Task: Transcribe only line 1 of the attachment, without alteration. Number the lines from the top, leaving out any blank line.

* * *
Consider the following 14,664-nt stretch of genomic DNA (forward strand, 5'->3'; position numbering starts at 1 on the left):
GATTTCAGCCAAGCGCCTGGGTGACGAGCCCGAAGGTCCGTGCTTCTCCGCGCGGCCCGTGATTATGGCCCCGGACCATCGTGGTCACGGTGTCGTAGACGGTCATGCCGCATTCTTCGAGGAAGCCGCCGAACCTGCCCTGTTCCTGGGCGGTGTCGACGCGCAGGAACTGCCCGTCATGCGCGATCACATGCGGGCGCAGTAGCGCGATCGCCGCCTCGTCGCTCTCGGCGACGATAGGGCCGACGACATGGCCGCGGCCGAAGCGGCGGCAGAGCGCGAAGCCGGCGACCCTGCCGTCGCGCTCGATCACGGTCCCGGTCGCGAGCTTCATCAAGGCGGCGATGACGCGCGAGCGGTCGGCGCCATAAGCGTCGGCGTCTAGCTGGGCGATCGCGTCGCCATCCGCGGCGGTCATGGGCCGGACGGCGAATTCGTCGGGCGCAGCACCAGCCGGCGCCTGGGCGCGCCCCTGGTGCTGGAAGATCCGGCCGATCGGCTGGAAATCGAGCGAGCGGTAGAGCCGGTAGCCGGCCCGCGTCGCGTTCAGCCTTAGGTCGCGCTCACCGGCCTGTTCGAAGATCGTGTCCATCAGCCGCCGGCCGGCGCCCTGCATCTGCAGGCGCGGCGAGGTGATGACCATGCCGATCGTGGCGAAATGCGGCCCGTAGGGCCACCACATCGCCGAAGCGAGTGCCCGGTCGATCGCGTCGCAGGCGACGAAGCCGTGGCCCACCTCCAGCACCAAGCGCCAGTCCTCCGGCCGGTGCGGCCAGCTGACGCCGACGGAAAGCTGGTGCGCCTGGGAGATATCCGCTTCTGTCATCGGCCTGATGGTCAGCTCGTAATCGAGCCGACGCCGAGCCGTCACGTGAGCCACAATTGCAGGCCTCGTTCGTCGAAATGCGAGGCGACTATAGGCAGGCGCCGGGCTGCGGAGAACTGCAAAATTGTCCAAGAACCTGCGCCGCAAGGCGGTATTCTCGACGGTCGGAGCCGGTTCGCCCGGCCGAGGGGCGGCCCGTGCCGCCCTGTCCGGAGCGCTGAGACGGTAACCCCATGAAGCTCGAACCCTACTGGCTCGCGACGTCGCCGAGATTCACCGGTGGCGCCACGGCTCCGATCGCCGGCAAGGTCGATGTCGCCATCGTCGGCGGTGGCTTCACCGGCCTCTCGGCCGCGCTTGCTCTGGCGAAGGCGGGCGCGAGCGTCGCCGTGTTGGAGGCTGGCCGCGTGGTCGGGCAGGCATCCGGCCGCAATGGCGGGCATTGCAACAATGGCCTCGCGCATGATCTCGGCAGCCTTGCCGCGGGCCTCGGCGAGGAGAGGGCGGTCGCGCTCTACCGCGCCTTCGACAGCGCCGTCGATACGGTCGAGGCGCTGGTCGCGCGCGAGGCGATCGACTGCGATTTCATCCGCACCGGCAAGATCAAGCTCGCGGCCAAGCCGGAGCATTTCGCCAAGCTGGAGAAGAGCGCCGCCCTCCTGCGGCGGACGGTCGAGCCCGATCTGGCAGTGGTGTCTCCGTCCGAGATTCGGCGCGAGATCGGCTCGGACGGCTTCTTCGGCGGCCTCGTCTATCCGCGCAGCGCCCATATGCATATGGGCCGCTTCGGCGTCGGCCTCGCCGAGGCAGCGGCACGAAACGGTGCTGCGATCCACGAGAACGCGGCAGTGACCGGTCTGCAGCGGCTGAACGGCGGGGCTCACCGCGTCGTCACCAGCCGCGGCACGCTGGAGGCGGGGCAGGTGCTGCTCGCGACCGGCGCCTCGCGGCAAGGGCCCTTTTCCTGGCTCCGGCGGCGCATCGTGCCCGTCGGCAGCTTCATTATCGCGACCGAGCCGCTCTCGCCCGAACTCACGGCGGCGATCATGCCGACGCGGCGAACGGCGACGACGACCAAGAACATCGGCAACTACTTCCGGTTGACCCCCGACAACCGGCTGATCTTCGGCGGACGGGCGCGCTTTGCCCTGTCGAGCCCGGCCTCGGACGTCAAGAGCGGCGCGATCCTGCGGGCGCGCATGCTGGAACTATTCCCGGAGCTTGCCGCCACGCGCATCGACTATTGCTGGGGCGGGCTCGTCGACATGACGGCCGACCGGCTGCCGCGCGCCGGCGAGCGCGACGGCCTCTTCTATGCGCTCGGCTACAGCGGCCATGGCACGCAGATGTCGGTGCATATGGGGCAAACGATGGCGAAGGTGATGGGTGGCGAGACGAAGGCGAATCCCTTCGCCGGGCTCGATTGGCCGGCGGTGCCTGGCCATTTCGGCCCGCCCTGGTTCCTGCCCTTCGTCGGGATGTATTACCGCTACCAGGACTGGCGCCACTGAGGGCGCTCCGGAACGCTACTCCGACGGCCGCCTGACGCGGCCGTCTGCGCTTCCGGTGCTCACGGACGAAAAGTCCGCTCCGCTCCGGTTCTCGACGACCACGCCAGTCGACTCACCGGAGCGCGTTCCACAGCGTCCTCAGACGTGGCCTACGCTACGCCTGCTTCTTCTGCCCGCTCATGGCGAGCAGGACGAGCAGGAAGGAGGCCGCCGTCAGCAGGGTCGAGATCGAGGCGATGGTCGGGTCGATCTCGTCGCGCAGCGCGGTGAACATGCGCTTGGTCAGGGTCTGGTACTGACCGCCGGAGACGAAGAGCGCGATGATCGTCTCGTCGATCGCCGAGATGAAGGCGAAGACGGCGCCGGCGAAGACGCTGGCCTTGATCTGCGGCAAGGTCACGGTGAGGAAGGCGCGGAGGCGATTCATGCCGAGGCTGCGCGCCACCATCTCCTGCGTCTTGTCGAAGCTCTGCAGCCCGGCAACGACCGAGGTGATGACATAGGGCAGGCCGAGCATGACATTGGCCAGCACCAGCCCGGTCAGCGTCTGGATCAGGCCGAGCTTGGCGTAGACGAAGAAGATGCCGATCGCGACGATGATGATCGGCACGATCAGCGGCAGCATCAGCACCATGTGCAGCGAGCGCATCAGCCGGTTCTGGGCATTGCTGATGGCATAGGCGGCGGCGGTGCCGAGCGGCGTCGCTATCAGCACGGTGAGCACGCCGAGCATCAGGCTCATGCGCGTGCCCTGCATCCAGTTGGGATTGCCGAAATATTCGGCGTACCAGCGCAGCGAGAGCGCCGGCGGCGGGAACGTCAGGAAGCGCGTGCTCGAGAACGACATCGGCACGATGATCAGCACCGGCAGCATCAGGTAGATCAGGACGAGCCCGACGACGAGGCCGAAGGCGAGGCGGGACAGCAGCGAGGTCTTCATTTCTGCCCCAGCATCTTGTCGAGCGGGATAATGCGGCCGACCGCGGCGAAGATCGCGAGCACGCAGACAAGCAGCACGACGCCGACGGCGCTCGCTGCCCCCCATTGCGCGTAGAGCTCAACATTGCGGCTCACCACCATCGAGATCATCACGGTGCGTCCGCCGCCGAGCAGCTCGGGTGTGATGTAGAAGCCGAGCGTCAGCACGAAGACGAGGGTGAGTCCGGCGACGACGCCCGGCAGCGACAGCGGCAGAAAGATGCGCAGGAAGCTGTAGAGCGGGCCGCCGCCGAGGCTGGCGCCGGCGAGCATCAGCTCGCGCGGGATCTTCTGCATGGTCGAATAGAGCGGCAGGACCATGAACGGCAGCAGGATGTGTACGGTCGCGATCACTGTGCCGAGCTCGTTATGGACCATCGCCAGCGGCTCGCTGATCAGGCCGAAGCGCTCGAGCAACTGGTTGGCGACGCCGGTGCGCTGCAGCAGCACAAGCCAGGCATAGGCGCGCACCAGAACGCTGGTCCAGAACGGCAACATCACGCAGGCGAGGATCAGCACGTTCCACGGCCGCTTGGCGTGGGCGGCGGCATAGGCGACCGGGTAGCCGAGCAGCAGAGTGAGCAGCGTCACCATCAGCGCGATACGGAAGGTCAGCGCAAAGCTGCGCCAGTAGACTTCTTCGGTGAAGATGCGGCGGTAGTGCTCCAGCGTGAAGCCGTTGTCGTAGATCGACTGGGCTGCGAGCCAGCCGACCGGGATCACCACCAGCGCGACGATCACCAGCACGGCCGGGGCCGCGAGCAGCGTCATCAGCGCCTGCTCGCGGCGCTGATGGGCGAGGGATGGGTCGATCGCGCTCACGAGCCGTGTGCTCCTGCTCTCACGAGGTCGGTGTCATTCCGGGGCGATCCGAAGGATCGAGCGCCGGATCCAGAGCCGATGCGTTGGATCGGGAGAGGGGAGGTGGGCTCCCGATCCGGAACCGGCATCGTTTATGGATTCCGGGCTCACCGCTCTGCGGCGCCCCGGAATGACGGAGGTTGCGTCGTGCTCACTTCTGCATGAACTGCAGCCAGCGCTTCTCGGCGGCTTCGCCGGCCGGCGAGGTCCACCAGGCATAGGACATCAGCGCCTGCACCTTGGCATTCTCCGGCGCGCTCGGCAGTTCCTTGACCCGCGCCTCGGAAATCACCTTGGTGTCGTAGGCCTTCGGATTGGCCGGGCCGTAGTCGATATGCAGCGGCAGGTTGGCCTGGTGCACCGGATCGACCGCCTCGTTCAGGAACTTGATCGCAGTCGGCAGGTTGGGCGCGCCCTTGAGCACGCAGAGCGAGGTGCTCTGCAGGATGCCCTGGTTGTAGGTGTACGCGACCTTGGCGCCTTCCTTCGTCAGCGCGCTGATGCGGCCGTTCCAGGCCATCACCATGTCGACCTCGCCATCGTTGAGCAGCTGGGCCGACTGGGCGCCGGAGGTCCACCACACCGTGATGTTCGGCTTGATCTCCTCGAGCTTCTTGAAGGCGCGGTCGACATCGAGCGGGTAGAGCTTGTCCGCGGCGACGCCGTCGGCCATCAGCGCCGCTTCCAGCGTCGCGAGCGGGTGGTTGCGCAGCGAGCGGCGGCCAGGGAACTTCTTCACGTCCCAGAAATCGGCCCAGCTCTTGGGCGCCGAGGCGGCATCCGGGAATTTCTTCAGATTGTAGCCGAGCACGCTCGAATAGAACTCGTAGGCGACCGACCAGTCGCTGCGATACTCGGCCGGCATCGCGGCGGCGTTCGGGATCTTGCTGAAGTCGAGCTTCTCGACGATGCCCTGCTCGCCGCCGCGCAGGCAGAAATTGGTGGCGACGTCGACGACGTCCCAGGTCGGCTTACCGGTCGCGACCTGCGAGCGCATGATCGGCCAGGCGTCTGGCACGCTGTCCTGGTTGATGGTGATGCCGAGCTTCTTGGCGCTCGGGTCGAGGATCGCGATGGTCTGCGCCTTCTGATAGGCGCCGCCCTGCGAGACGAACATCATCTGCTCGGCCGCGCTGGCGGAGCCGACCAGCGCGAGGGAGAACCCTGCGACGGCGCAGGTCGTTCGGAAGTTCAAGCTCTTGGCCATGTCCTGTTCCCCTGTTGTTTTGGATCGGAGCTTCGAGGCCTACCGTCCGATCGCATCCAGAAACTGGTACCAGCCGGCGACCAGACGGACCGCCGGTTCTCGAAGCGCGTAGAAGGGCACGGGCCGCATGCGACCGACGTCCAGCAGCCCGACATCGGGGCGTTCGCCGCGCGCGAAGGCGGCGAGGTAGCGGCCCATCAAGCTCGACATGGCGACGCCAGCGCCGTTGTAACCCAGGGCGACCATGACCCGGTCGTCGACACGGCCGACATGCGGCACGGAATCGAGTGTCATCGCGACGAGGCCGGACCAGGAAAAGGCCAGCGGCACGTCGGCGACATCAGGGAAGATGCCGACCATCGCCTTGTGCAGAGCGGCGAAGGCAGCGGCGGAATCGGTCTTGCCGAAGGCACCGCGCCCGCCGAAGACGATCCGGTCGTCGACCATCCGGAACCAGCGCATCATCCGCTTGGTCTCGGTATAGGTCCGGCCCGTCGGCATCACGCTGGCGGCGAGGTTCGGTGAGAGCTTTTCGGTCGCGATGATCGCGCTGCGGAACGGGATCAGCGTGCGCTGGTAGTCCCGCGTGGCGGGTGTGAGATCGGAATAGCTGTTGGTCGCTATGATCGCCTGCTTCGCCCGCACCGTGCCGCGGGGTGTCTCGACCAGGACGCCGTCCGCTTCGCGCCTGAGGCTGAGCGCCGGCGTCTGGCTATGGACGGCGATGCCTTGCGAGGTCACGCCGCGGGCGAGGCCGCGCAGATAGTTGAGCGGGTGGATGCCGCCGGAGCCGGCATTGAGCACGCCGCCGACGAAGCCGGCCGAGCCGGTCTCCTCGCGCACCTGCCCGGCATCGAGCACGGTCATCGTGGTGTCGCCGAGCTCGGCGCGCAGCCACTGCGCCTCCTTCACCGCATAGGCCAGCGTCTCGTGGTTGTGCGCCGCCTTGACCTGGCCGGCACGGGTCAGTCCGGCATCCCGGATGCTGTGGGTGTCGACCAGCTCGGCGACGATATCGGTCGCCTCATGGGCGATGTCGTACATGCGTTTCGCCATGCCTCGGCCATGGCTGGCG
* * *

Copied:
Consider the following 14,664-nt stretch of genomic DNA (forward strand, 5'->3'; position numbering starts at 1 on the left):